One of the places we really wanted to revisit on our Cornish holiday was "The Lost Gardens of Heligan". DH and I visited in the 1990s. We had fantastic memories of it and we were keen to see what had changed.
The original estate went into decline after the First World War when many of the staff went off to fight. The "big house" was eventually sold off in the 1970s. In 1990 the gardens were rediscovered under a tangle of laurel, and the restoration has been going on ever since.
This friendly gentleman greets you as you arrive. I think he could do with a hair cut! Heligan is a very large garden, covering 200 acres, but we did our best to see as much as we could. In the morning we walked in the woodland and the "Jungle" and after our picnic lunch we explored the formal gardens and the kitchen garden.
The "jungle" looked almost prehistoric. Dragonflies zipped around the tree ferns and palm trees reached upwards.
I felt much more comfortable in the large walled kitchen garden. This rather well-to-do scarecrow kept watch over orderly rows of vegetables and flowers.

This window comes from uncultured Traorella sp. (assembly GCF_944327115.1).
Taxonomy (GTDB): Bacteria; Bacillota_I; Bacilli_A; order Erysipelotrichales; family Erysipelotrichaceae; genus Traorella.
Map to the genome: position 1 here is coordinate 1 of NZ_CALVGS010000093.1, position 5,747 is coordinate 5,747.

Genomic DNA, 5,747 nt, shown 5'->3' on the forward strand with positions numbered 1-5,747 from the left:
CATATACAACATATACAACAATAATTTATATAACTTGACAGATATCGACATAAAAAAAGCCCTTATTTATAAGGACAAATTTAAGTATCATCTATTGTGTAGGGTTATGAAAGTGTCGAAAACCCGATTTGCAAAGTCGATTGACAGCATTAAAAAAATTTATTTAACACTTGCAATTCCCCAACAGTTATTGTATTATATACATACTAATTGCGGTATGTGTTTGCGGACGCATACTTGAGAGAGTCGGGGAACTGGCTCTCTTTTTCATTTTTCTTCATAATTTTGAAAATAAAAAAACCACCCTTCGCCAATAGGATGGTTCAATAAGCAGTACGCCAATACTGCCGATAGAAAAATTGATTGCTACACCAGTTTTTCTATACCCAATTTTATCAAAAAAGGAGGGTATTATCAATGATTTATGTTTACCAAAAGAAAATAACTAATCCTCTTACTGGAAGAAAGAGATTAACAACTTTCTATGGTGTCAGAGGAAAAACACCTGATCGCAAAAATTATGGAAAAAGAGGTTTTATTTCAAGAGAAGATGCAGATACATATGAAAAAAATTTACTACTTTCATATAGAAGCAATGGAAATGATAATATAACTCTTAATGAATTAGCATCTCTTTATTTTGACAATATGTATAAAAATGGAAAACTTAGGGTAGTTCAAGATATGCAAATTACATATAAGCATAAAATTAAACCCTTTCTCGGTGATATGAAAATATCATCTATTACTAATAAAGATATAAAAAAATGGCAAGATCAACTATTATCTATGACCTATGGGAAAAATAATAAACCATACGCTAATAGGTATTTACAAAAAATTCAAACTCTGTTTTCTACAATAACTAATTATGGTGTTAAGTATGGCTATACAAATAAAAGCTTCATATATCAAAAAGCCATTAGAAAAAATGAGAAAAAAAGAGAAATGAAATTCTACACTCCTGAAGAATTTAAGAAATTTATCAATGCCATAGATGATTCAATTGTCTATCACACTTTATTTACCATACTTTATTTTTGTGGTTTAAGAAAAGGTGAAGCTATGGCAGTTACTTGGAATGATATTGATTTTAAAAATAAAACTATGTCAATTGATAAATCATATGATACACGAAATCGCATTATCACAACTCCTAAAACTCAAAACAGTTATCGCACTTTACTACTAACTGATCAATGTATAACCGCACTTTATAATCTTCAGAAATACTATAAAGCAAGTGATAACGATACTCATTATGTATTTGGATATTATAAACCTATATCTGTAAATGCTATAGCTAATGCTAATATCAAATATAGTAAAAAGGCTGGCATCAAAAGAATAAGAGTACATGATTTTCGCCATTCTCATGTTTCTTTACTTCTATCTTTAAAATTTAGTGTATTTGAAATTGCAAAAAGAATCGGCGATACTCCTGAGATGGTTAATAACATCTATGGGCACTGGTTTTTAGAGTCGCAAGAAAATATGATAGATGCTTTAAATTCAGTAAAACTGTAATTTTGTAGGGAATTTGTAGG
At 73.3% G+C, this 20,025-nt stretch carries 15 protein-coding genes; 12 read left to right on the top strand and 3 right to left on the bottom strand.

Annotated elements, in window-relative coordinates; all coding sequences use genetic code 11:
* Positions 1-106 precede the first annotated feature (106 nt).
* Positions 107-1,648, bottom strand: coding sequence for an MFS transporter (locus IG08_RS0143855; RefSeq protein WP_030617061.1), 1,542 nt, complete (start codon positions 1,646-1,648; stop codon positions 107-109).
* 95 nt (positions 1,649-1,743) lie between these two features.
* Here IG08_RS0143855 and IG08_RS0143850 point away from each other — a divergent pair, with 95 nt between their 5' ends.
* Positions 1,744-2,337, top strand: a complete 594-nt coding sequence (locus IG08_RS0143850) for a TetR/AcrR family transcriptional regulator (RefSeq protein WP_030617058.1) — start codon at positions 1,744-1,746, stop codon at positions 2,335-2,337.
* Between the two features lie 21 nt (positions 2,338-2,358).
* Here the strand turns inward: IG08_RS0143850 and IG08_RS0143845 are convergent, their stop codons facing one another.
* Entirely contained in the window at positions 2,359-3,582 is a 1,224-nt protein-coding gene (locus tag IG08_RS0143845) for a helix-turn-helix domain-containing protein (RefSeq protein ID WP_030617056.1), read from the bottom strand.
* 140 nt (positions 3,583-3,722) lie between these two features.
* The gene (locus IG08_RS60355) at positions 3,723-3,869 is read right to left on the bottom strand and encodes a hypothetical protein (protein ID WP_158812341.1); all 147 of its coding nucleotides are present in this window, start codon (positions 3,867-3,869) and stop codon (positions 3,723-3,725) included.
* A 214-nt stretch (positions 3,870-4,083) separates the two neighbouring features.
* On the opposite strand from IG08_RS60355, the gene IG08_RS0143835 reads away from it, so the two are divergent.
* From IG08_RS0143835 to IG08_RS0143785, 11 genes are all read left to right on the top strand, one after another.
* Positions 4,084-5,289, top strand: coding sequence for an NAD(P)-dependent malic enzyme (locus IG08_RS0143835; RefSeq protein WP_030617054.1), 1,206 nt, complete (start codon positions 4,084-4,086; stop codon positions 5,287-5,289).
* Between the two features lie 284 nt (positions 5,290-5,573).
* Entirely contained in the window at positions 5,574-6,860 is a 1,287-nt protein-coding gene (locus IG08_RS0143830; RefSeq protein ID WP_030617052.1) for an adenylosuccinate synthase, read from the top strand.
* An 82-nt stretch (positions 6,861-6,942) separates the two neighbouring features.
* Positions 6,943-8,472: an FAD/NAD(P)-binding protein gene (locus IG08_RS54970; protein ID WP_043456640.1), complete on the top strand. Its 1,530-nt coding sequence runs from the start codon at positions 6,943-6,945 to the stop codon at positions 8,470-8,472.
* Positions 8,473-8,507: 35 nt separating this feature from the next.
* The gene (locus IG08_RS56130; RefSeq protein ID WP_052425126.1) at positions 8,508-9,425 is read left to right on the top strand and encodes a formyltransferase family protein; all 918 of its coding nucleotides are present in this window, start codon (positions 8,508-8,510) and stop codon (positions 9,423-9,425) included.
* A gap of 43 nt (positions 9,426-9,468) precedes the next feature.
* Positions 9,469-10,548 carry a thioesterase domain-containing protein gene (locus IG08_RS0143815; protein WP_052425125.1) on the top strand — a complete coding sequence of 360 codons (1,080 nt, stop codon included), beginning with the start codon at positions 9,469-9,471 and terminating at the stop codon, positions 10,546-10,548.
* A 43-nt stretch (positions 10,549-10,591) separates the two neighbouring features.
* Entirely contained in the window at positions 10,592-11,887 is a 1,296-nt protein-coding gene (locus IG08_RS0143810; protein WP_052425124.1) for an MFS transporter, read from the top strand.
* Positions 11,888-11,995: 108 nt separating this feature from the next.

I loved the way the rows of dahlias were nestled between the runner beans and cordon apple arches. I assume these were for cutting for the big house.
The pineapple pit was built in the early nineteenth century. The local gentry would compete to see who could grow the biggest fruit. They also grew melons, which were hung in little nets as they grew.
The formal gardens were spectacular, with well thought out colour schemes. There were lots of nooks and crannies to explore, far more than we could manage in one day. We were happy but tired by the end, and grateful to return to our cottage to recover!